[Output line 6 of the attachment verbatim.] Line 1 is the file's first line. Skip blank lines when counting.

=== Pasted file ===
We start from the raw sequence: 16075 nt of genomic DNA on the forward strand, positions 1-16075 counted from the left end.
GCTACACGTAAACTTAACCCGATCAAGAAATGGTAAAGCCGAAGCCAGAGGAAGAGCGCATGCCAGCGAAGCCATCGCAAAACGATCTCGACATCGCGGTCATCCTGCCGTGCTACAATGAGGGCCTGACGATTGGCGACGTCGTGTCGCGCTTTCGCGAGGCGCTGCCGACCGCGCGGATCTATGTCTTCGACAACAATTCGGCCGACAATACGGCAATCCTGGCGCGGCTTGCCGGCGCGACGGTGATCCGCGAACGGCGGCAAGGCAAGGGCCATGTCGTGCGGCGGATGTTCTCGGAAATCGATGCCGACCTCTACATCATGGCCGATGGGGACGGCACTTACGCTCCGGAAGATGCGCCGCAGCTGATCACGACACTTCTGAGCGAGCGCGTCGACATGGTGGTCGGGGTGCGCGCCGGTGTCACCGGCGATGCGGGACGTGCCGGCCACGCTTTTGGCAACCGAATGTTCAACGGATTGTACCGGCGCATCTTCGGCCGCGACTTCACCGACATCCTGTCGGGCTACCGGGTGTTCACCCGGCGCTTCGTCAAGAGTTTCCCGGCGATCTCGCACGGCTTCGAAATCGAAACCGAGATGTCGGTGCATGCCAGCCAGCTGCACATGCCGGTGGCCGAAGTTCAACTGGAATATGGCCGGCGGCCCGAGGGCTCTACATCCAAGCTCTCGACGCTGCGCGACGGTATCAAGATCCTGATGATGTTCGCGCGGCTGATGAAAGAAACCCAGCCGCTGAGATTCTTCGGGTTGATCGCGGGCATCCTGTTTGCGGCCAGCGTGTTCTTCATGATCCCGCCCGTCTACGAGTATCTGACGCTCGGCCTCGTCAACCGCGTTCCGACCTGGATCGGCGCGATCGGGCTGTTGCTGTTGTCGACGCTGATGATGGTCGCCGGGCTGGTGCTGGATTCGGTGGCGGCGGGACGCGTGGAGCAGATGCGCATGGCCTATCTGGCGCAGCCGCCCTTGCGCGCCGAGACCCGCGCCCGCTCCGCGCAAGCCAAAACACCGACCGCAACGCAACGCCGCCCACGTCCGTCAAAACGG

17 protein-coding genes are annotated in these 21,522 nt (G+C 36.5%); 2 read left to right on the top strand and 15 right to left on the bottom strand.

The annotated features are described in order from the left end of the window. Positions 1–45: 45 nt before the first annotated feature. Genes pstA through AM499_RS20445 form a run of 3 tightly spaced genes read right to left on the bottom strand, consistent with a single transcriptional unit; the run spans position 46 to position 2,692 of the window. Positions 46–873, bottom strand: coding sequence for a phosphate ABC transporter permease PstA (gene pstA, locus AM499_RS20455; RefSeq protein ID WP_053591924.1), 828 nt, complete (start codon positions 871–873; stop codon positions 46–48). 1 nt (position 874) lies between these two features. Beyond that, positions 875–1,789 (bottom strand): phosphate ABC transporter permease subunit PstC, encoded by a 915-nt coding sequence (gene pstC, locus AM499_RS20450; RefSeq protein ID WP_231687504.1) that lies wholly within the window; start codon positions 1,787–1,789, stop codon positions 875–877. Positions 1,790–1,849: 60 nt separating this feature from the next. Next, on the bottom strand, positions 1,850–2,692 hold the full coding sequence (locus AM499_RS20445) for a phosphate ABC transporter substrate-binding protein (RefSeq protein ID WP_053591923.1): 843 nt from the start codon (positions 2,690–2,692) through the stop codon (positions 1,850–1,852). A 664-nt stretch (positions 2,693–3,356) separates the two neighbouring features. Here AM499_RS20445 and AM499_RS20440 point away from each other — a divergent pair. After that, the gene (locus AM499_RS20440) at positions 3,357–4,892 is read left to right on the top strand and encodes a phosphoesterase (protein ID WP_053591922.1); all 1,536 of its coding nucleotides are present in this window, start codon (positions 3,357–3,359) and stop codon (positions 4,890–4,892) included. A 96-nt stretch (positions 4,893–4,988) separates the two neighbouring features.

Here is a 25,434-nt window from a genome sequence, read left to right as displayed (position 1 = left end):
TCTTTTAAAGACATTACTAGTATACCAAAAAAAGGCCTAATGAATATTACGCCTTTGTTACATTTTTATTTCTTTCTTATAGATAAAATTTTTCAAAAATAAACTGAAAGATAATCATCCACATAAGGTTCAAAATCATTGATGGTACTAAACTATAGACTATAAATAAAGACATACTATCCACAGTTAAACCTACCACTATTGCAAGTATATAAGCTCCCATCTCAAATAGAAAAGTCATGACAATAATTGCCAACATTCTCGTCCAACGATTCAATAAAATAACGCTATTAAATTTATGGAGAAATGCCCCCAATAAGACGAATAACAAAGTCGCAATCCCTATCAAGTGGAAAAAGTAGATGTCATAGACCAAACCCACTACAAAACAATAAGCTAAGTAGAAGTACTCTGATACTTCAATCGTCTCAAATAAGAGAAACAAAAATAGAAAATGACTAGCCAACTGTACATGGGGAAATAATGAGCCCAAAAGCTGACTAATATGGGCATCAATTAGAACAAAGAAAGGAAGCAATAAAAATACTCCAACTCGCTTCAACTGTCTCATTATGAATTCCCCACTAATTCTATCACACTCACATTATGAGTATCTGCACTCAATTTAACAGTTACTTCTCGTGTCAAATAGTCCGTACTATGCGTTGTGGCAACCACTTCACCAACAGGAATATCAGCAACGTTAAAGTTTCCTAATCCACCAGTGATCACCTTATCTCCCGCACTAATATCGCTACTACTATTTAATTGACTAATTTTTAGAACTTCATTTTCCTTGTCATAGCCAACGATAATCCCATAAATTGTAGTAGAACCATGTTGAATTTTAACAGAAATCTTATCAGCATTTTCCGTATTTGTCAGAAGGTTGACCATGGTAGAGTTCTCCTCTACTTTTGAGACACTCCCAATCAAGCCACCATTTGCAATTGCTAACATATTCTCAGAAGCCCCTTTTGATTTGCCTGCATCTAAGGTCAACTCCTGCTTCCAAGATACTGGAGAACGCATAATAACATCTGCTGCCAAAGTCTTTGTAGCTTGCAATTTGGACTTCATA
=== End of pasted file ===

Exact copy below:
TCTTTTAAAGACATTACTAGTATACCAAAAAAAGGCCTAATGAATATTACGCCTTTGTTACATTTTTATTTCTTTCTTATAGATAAAATTTTTCAAAAATAAACTGAAAGATAATCATCCACATAAGGTTCAAAATCATTGATGGTACTAAACTATAGACTATAAATAAAGACATACTATCCACAGTTAAACCTACCACTATTGCAAGTATATAAGCTCCCATCTCAAATAGAAAAGTCATGACAATAATTGCCAACATTCTCGTCCAACGATTCAATAAAATAACGCTATTAAATTTATGGAGAAATGCCCCCAATAAGACGAATAACAAAGTCGCAATCCCTATCAAGTGGAAAAAGTAGATGTCATAGACCAAACCCACTACAAAACAATAAGCTAAGTAGAAGTACTCTGATACTTCAATCGTCTCAAATAAGAGAAACAAAAATAGAAAATGACTAGCCAACTGTACATGGGGAAATAATGAGCCCAAAAGCTGACTAATATGGGCATCAATTAGAACAAAGAAAGGAAGCAATAAAAATACTCCAACTCGCTTCAACTGTCTCATTATGAATTCCCCACTAATTCTATCACACTCACATTATGAGTATCTGCACTCAATTTAACAGTTACTTCTCGTGTCAAATAGTCCGTACTATGCGTTGTGGCAACCACTTCACCAACAGGAATATCAGCAACGTTAAAGTTTCCTAATCCACCAGTGATCACCTTATCTCCCGCACTAATATCGCTACTACTATTTAATTGACTAATTTTTAGAACTTCATTTTCCTTGTCATAGCCAACGATAATCCCATAAATTGTAGTAGAACCATGTTGAATTTTAACAGAAATCTTATCAGCATTTTCCGTATTTGTCAGAAGGTTGACCATGGTAGAGTTCTCCTCTACTTTTGAGACACTCCCAATCAAGCCACCATTTGCAATTGCTAACATATTCTCAGAAGCCCCTTTTGATTTGCCTGCATCTAAGGTCAACTCCTGCTTCCAAGATACTGGAGAACGCATAATAACATCTGCTGCCAAAGTCTTTGTAGCTTGCAATTTGGACTTCATA